# Calculating the frictional force

Here's my problem and the work I've done. The time is already past for me to submit the answer, but I want to know where I went wrong and why I was wrong.

The 2-kg box slides down a vertical wall while you push on it at a 45 degree angle from below. Both the box and the wall are wood. What magnitude of force should you apply to cause the box to slide down at a constant speed?

The coefficient of kinetic friction for wood-wood is 0.2.

The vertical forces acting on the box are:

$F_{box}$(sin 45) - $F_{friction} - mg$ = 0

where

$F_{box}$ = force acting on the box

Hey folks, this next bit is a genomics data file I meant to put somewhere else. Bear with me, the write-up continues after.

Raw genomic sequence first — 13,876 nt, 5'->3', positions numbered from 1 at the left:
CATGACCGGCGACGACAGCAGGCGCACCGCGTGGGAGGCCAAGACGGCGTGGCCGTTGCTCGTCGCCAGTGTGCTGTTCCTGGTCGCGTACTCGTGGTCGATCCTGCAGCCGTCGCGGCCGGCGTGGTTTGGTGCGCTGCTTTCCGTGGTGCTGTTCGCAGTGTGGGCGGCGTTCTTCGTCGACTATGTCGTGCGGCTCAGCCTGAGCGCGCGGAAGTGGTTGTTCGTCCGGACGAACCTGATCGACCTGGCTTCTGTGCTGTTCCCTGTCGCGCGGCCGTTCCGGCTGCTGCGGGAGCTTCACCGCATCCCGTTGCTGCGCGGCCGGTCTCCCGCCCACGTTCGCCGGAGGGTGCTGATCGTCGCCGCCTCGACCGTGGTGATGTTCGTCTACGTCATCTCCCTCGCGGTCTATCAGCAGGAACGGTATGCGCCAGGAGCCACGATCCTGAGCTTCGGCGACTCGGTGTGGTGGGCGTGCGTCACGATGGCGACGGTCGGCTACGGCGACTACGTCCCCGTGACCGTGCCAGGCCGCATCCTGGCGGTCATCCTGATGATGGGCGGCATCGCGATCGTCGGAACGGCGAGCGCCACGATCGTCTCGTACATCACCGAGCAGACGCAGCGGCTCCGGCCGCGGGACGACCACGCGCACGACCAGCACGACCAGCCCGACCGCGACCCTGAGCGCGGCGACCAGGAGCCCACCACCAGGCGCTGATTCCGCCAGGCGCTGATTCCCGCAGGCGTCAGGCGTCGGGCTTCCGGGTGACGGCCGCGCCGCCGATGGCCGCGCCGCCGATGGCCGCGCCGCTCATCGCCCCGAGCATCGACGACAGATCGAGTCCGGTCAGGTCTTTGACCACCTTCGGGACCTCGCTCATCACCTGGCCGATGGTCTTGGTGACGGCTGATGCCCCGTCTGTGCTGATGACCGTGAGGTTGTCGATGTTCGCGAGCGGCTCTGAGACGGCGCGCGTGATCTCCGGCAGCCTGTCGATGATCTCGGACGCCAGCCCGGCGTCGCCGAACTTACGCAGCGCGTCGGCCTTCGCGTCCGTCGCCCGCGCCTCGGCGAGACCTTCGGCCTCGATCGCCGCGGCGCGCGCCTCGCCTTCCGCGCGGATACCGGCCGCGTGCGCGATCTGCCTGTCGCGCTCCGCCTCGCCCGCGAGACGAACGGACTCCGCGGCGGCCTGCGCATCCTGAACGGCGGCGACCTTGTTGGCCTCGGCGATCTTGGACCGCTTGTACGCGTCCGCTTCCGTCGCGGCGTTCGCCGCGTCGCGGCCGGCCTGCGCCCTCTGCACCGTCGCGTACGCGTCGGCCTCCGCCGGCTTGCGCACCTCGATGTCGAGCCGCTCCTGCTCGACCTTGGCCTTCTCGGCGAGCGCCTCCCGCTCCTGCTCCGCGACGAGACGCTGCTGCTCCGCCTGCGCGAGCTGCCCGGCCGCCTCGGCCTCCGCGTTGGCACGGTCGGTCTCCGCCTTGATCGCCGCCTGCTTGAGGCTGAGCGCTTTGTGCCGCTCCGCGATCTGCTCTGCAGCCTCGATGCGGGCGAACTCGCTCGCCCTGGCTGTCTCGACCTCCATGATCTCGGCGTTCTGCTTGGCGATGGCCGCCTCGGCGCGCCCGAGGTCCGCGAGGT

$F_{friction}$ = frictional force opposing the motion

$m$ = mass of the box

$g$ = acceleration due to gravity

Hence

$F_{friction} = F_{box}$(sin 45) - $mg$ --- call this Equation 1

The normal force acting on the box is as follows:

$F_{box}$(cos 45) = $F_n$

and since

$F_{friction}$ = µ$F_n$, then

$F_{friction}$ = µ($F_{box}$)cos 45 --- call this Equation 2

Setting Equation 1 = Equation 2,

$F_{box}$(cos 45) - $mg$ = µ($F_{box}$)cos 45

Simplifying the above for "$F_{box}$"

$F_{box}$(cos 45) - $F_{box}$(µ*cos 45) = $mg$

$F_{box}$(sin 45 - µcos 45) = $mg$

and solving for "$F_{box}$"

$F_{box}$ = $\frac{mg}{cos 45 - µcos 45}$

Substituting appropriate values and calculating for "$F_{box}$"

$F_{box}$ = 34.65N

The system says that the solution is 23N. How did they get that and where is my mistake?

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$mg = F_{box}(sin 45) + F_{friction}$